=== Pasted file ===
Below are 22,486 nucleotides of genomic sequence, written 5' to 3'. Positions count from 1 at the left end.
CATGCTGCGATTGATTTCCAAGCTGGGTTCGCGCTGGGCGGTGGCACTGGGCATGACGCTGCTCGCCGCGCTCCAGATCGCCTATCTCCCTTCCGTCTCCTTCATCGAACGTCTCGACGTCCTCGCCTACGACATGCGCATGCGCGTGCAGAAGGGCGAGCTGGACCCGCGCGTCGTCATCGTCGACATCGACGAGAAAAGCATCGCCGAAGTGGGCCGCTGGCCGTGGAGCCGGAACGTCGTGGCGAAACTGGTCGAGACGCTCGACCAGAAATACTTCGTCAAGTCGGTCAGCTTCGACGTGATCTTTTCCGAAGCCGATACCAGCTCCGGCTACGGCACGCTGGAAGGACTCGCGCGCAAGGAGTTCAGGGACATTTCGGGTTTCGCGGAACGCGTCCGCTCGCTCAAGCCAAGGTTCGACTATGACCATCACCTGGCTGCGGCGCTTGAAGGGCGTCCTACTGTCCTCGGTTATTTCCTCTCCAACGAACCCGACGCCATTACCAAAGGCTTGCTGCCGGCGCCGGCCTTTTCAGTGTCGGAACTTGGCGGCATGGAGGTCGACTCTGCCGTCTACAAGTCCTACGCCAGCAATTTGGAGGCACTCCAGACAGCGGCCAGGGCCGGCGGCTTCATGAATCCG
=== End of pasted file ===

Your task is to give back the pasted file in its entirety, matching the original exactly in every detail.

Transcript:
Below are 22,486 nucleotides of genomic sequence, written 5' to 3'. Positions count from 1 at the left end.
CATGCTGCGATTGATTTCCAAGCTGGGTTCGCGCTGGGCGGTGGCACTGGGCATGACGCTGCTCGCCGCGCTCCAGATCGCCTATCTCCCTTCCGTCTCCTTCATCGAACGTCTCGACGTCCTCGCCTACGACATGCGCATGCGCGTGCAGAAGGGCGAGCTGGACCCGCGCGTCGTCATCGTCGACATCGACGAGAAAAGCATCGCCGAAGTGGGCCGCTGGCCGTGGAGCCGGAACGTCGTGGCGAAACTGGTCGAGACGCTCGACCAGAAATACTTCGTCAAGTCGGTCAGCTTCGACGTGATCTTTTCCGAAGCCGATACCAGCTCCGGCTACGGCACGCTGGAAGGACTCGCGCGCAAGGAGTTCAGGGACATTTCGGGTTTCGCGGAACGCGTCCGCTCGCTCAAGCCAAGGTTCGACTATGACCATCACCTGGCTGCGGCGCTTGAAGGGCGTCCTACTGTCCTCGGTTATTTCCTCTCCAACGAACCCGACGCCATTACCAAAGGCTTGCTGCCGGCGCCGGCCTTTTCAGTGTCGGAACTTGGCGGCATGGAGGTCGACTCTGCCGTCTACAAGTCCTACGCCAGCAATTTGGAGGCACTCCAGACAGCGGCCAGGGCCGGCGGCTTCATGAATCCG